It's with great distress that I return to this column. But it must be done. It's frosty in the mornings and dropping into the 20s at night. Therefore, it's unfortunately time to take seriously the onerous task of winterizing our gardens and landscaping.
Basic activities to do before the winter creeps any closer are planting bulbs, shrubs and trees, cutting back already dormant plants, laying compost on garden beds, raking and composting the leaves, cleaning equipment and tools, pulling up stakes, blowing out sprinklers, and cleaning bird houses and filling feeders.
In the garden, take extra care to protect your investments by prolonging the life of your plants and ensuring a lovely spring next year.
For perennials, loosely pile evergreen boughs on top of your plants after they've been pruned to about 5 inches—though not woody plants such as sage and lavender. I often wait until the holidays and cut from the discarded Christmas tree. But if we have early snows it's wiser to just do some trimming from your own evergreens, which probably need some attention anyway. Almost all supposed (green) trash from your landscape can be used in other places. Plastic bags of lawn trash are a waste of landfill space unless you use biodegradable lawn trash bags.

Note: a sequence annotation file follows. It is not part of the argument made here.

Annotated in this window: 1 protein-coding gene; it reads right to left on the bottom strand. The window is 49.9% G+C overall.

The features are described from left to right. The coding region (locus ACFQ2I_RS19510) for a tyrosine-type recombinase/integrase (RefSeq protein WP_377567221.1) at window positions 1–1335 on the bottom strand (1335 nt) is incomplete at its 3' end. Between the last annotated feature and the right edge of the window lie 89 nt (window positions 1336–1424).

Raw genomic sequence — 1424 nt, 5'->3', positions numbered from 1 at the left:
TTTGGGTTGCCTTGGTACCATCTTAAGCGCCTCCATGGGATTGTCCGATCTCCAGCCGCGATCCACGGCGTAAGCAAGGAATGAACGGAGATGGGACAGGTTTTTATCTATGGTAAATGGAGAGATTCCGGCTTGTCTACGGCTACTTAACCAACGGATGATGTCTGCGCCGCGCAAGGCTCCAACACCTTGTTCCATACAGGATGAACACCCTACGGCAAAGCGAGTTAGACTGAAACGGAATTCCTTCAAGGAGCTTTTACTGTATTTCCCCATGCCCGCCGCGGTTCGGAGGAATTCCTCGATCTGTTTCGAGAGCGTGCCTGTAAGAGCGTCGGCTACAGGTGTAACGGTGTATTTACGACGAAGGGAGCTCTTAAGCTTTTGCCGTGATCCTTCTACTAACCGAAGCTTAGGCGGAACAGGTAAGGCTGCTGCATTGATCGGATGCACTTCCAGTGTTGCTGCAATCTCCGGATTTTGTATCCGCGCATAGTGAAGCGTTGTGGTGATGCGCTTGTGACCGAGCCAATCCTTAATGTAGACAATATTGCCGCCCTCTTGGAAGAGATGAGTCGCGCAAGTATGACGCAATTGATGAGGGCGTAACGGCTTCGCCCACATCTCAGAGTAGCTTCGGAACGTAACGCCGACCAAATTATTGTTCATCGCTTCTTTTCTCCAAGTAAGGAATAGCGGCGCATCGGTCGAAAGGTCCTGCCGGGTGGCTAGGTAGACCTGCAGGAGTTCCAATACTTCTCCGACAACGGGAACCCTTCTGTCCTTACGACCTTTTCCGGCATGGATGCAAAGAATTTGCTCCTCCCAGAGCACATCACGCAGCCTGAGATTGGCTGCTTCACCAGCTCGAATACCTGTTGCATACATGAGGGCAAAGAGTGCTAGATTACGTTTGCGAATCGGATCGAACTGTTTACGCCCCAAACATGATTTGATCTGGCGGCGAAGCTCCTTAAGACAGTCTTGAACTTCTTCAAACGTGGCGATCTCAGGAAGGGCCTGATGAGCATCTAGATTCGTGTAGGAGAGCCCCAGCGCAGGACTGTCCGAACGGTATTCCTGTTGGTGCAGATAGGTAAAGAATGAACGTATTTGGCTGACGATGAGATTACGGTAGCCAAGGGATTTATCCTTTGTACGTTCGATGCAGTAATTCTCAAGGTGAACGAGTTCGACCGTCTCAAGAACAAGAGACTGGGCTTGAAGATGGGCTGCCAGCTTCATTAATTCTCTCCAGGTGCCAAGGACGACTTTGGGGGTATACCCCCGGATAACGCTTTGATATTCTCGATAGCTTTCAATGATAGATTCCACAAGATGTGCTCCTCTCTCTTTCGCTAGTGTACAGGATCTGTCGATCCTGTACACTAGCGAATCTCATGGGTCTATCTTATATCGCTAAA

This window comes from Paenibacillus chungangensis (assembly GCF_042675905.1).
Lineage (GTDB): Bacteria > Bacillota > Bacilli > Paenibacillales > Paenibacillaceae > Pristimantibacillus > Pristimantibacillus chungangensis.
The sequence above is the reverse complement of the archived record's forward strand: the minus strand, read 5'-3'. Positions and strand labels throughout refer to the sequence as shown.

Evergreen boughs make a nice insulating layer of air and they don't rot. Straw—not hay—makes good mulch as well. Compost or bark mulch can also be used but don't cover the crowns of the plants as it may bring on root rot.
Roses need some special attention. Shrub roses can survive colder winter weather if properly prepared. At this time, prune away to a height and spread of 18 inches. If the plant is younger, prune judiciously. In late winter, you'll be doing more serious pruning to remove winterkill.
Mound 8 to 12 inches of bark or compost over the base of the rose, being sure to cover the crown. You can wrap burlap or chicken wire around the plant, and then fill with straw as protection. Some people place larger barriers over plants if they are next to a house where snow may fall on them.
Do we have to lose our kitchen herbs? It's worth a try to move them inside though with the dryness in our homes it's often difficult to make them last all the way until spring. Lucky owners of southern facing and greenhouse windows will fare much better.
Start by cutting back the herb foliage to fit on a windowsill. Check closely for insects, which you really don't want to bring inside. Dig up the plant, shaking excess soil off the roots. Trim roots as needed. Moisten potting mix for the bottom of the pot. The crown should be fairly level with the surface of the mix after the pot has been billed. Water thoroughly and keep in sunny window.
Lastly, make sure you've made note of what you planted this year, and where, so that next spring you're not weeding the good stuff.